Kharkiv remains the main target of Russian attacks at the rear of the frontline. The city has been hit daily by missiles, kamikaze drones or guided aerial bombs. On two occasions (11 and 12 May), the city of Sumy was targeted by rocket attacks. On 8 May, the railway infrastructure (including the railway station) in Kherson was damaged; the next day strikes were reported on the airport in Mykolaiv, and most likely the military infrastructure in the Chernihiv and Odesa oblasts. In total, from the evening of 7 May until the morning of 14 May, the invaders used 87 missiles (including 55 in an attack on energy infrastructure on 8 May), of which the defenders claimed to have shot down 42 (including 39 on 8 May); 61 Shaheds were also fired in that period, 57 of which were destroyed.

Russian operations against Ukraine

On 7 May, the Security Service of Ukraine announced the detention of two colonels of the State Protection Directorate (SPD) who were suspected of preparing an assassination attempt on President Volodymyr Zelensky and other senior government officials. They were charged with treason and aiding & abetting the preparation of a terrorist act on behalf of the Federal Security Service. One of the tasks of the FSB’s intelligence network was to recruit persons serving in the protection of the president who could carry out an assassination attempt on him. According to the SBU, the elimination of the heads of the SBU and military intelligence was also planned. The detainees were allegedly paid a retainer of $3000 a month over a long period, and were promised a bonus of $50,000 for carrying out the assassination. After the case came to light, President Zelensky dismissed the SPD’s head Serhiy Rud from his post.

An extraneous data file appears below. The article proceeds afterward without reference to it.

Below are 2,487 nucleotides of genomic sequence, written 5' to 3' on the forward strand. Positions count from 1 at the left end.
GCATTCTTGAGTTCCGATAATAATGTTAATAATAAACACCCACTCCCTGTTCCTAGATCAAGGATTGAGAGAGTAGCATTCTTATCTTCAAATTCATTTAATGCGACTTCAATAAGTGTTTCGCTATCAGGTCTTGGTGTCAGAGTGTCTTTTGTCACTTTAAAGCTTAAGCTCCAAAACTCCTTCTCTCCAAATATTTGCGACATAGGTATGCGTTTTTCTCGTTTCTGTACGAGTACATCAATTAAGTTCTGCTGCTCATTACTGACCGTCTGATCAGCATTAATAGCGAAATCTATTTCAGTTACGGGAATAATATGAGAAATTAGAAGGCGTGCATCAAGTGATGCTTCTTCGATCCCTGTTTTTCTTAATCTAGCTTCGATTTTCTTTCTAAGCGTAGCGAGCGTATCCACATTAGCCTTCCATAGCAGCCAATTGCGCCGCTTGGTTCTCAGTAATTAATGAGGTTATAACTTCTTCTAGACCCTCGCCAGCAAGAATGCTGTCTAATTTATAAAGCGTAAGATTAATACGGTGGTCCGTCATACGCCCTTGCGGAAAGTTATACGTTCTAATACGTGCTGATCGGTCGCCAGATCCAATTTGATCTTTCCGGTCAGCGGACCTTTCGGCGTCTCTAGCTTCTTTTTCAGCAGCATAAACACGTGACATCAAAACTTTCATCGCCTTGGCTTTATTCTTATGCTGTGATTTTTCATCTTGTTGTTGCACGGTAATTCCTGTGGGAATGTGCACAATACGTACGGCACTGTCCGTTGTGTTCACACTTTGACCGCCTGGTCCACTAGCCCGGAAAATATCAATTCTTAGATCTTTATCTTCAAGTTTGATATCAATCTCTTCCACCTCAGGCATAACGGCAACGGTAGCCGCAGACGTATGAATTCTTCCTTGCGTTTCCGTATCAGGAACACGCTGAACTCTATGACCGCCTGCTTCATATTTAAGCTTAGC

On 13 May, the SBU revealed that two men planning to carry out a terrorist attack were detained in Kyiv on 9 May. They had intended to plant explosive devices (a total of 15 charges, disguised as items of food) in three shopping centres and in a car parked near a popular cafe. According to Ukrainian counterintelligence, the attack was ordered by one Yuriy Sizov, an officer of the Russian special services.

Ukrainian operations against Russia

Ukrainian forces continued to attack fuel infrastructure facilities in the occupied territories and deep inside Russia. On the evening of 7 May they hit a fuel depot in Luhansk, which (most likely as a result of ATACMS missile strikes) caught fire. Two days later, kamikaze drones targeted a Gazprom-owned refinery in Salavat, Bashkortostan (1300 km from the line of contact), where facilities were damaged and a fire broke out, and a fuel base in Yurivka, Krasnodar krai, which was most likely not hit. The attack on the Kaluga refinery on 10 May also failed to have any significant effect. However, a strike on a fuel depot in Rovenky in Luhansk oblast was successful. On 12 May, a kamikaze drone caused a fire at a refinery site in Volgograd, but no major damage was reported; a day later another drone hit a power substation in Lipetsk oblast.